Strong-willed 8yo boy, how to not spoil without battles
I am a SAH mom & I see my strong-willed 8 yr old boy getting more rude, sarcastic and ungrateful. I try to catch him being good, but should I say, "oh I feel happy when you are pleasant & speaking kindly and not hitting me or your sister??" He gets away with not doing much at home because he doesn't volunteer to do much without groaning and saying "you are mean", & we don't want to fight with him.
It is frustrating. He is at home playing Lego a lot and is picky about extra curricular classes eg: he doesn't like the teacher.
Advice please! If I do positive reinforcement, he wants to bargain for more. Is there a community/sport/music/outdoor ed group that can be helpful?
I think your gut is already telling you. Hitting you or your sister is a HUGE NOOOO. No Llegos, time out. If he starts yelling and screaming, longer time out. tell him ahead of time. He is 8. Not 10 months old. Discipline to behave like a decent human being needs to come from the home. No, our kids are not 'grateful' when we discipline them. But they will grow into kids that others will want to hang around with. My oldest is almost done with college now, and I have been around a lot of kids. As one of my friends said 'the nicest kids to have over at your house are the ones whose parents are tuff on them', as in requiring chores etc. and kindness.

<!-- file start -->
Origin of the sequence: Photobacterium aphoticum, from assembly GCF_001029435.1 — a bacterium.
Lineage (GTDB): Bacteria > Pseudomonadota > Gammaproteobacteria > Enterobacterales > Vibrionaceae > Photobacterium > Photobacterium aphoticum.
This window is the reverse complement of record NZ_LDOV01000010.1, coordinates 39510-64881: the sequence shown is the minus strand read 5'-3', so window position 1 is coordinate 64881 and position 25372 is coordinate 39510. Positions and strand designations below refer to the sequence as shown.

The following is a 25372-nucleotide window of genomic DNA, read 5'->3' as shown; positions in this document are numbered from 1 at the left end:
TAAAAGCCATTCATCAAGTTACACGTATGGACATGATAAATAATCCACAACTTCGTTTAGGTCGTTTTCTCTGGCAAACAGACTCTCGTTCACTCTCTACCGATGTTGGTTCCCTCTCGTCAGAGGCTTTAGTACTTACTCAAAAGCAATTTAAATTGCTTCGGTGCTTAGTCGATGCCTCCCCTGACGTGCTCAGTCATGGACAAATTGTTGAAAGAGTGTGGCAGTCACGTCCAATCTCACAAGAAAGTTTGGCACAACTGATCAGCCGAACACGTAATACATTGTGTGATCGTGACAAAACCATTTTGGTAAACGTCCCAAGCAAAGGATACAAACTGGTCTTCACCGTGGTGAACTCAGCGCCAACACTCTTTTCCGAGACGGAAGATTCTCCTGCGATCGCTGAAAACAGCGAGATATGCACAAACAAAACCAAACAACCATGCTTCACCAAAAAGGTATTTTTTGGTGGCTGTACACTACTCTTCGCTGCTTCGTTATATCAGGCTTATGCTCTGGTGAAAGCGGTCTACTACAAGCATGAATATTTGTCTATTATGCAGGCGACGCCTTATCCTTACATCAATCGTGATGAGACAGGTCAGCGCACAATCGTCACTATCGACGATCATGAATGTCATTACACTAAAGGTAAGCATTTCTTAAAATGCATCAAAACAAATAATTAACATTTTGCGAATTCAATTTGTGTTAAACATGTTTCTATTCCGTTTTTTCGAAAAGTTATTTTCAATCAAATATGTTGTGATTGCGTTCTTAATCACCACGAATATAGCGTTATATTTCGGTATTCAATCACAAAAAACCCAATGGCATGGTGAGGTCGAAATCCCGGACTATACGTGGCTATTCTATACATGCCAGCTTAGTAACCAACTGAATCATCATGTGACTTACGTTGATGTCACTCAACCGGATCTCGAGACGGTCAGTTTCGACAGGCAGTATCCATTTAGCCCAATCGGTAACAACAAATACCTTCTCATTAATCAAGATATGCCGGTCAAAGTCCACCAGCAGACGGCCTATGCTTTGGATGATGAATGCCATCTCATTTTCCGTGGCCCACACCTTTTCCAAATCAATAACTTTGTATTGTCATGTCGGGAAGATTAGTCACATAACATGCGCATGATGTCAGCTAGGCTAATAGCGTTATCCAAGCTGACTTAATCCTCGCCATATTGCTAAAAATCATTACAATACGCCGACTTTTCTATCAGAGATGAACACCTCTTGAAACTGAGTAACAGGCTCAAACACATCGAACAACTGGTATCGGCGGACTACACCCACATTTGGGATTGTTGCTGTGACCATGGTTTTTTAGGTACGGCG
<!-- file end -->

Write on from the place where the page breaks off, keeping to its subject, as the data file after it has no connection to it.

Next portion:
My son is grown but I really regret not having given him more chores to do at home. They become very entitled later and it's not good. So set up a few things he needs to do every week in order to do something he likes doing, and ignore his whining and name-calling. Good luck!
I have a child who was similar at that age; argumentative, rude and often very negative. (He is now a very sweet and pleasant teenager!) Karate was immensely helpful. The emphasis on discipline, respect for self and others and self control really helped him. He stuck with it for many years. I think any martial art would be great for your son to try. As for getting him to help out around the house it may be that you need to communicate clearly to him what your expectations are and then follow through. Make a list of his weekly responsibilities so he knows ahead of time what is expected, then reinforce. "Your job is to take the trash out after dinner tonight". Talk to him about how everyone in the house has a role and is responsible for something. Maybe you cook the dinner, his sister sets the table, Dad washes the dishes, etc. If his chore is done without complaining he may get to stay up 15 minutes later that night. My kid too would never just "volunteer" to help out because he saw that others were pitching in, BUT if he knew that in order to get his reward (ie. playing with Legos or whatever) he would need to first complete his chore then it would usually get done. If you always let him off the hook because it's easier than fighting with him you're setting yourself up for more problems setting boundaries in the future. As difficult, exhausting and uncomfortable as it may be, it's much easier to set expectations now when he's 8 then later when he's 14.